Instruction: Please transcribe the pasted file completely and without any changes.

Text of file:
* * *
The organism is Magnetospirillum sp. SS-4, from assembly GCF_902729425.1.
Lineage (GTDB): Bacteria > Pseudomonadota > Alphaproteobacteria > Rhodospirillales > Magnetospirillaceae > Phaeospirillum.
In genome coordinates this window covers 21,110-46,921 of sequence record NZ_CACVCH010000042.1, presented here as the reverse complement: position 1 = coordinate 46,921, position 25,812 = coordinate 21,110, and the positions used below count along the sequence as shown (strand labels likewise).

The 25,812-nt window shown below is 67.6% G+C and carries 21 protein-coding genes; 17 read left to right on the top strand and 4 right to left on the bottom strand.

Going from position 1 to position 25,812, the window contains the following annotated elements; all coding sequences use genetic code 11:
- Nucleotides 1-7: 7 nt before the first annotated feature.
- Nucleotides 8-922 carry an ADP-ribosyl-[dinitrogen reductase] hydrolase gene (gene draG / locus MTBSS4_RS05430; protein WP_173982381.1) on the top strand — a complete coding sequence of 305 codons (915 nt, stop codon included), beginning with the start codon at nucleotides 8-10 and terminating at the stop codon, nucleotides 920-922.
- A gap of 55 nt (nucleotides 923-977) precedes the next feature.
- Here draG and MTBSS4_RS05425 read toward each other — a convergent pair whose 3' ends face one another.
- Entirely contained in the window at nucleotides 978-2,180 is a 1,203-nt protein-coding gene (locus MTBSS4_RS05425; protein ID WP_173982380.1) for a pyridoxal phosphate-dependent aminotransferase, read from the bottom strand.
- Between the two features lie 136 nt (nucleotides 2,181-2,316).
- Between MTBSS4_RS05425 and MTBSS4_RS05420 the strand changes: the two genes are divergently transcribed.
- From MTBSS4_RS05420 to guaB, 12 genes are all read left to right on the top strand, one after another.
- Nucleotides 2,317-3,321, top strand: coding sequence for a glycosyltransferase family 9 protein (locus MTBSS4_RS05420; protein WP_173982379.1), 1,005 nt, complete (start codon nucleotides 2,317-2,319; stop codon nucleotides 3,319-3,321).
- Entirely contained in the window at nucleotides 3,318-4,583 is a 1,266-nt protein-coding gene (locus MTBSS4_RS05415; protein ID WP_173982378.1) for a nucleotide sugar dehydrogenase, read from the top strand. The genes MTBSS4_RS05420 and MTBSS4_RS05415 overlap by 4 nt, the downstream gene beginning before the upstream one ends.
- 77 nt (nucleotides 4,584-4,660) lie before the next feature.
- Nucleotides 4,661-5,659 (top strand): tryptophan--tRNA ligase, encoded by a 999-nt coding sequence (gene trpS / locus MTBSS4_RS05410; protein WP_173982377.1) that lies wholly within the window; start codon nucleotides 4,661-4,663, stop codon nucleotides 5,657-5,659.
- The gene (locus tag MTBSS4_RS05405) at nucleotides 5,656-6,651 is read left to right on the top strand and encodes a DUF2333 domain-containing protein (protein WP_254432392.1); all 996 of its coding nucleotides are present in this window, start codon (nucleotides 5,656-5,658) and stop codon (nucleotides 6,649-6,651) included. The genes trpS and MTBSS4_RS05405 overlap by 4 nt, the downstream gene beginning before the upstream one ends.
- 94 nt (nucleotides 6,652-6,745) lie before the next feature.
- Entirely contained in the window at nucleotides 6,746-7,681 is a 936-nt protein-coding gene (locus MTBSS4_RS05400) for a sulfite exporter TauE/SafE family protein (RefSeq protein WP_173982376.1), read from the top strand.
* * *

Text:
The organism is Magnetospirillum sp. SS-4, from assembly GCF_902729425.1.
Lineage (GTDB): Bacteria > Pseudomonadota > Alphaproteobacteria > Rhodospirillales > Magnetospirillaceae > Phaeospirillum.
In genome coordinates this window covers 21,110-46,921 of sequence record NZ_CACVCH010000042.1, presented here as the reverse complement: position 1 = coordinate 46,921, position 25,812 = coordinate 21,110, and the positions used below count along the sequence as shown (strand labels likewise).

The 25,812-nt window shown below is 67.6% G+C and carries 21 protein-coding genes; 17 read left to right on the top strand and 4 right to left on the bottom strand.

Going from position 1 to position 25,812, the window contains the following annotated elements; all coding sequences use genetic code 11:
- Nucleotides 1-7: 7 nt before the first annotated feature.
- Nucleotides 8-922 carry an ADP-ribosyl-[dinitrogen reductase] hydrolase gene (gene draG / locus MTBSS4_RS05430; protein WP_173982381.1) on the top strand — a complete coding sequence of 305 codons (915 nt, stop codon included), beginning with the start codon at nucleotides 8-10 and terminating at the stop codon, nucleotides 920-922.
- A gap of 55 nt (nucleotides 923-977) precedes the next feature.
- Here draG and MTBSS4_RS05425 read toward each other — a convergent pair whose 3' ends face one another.
- Entirely contained in the window at nucleotides 978-2,180 is a 1,203-nt protein-coding gene (locus MTBSS4_RS05425; protein ID WP_173982380.1) for a pyridoxal phosphate-dependent aminotransferase, read from the bottom strand.
- Between the two features lie 136 nt (nucleotides 2,181-2,316).
- Between MTBSS4_RS05425 and MTBSS4_RS05420 the strand changes: the two genes are divergently transcribed.
- From MTBSS4_RS05420 to guaB, 12 genes are all read left to right on the top strand, one after another.
- Nucleotides 2,317-3,321, top strand: coding sequence for a glycosyltransferase family 9 protein (locus MTBSS4_RS05420; protein WP_173982379.1), 1,005 nt, complete (start codon nucleotides 2,317-2,319; stop codon nucleotides 3,319-3,321).
- Entirely contained in the window at nucleotides 3,318-4,583 is a 1,266-nt protein-coding gene (locus MTBSS4_RS05415; protein ID WP_173982378.1) for a nucleotide sugar dehydrogenase, read from the top strand. The genes MTBSS4_RS05420 and MTBSS4_RS05415 overlap by 4 nt, the downstream gene beginning before the upstream one ends.
- 77 nt (nucleotides 4,584-4,660) lie before the next feature.
- Nucleotides 4,661-5,659 (top strand): tryptophan--tRNA ligase, encoded by a 999-nt coding sequence (gene trpS / locus MTBSS4_RS05410; protein WP_173982377.1) that lies wholly within the window; start codon nucleotides 4,661-4,663, stop codon nucleotides 5,657-5,659.
- The gene (locus tag MTBSS4_RS05405) at nucleotides 5,656-6,651 is read left to right on the top strand and encodes a DUF2333 domain-containing protein (protein WP_254432392.1); all 996 of its coding nucleotides are present in this window, start codon (nucleotides 5,656-5,658) and stop codon (nucleotides 6,649-6,651) included. The genes trpS and MTBSS4_RS05405 overlap by 4 nt, the downstream gene beginning before the upstream one ends.
- 94 nt (nucleotides 6,652-6,745) lie before the next feature.
- Entirely contained in the window at nucleotides 6,746-7,681 is a 936-nt protein-coding gene (locus MTBSS4_RS05400) for a sulfite exporter TauE/SafE family protein (RefSeq protein WP_173982376.1), read from the top strand.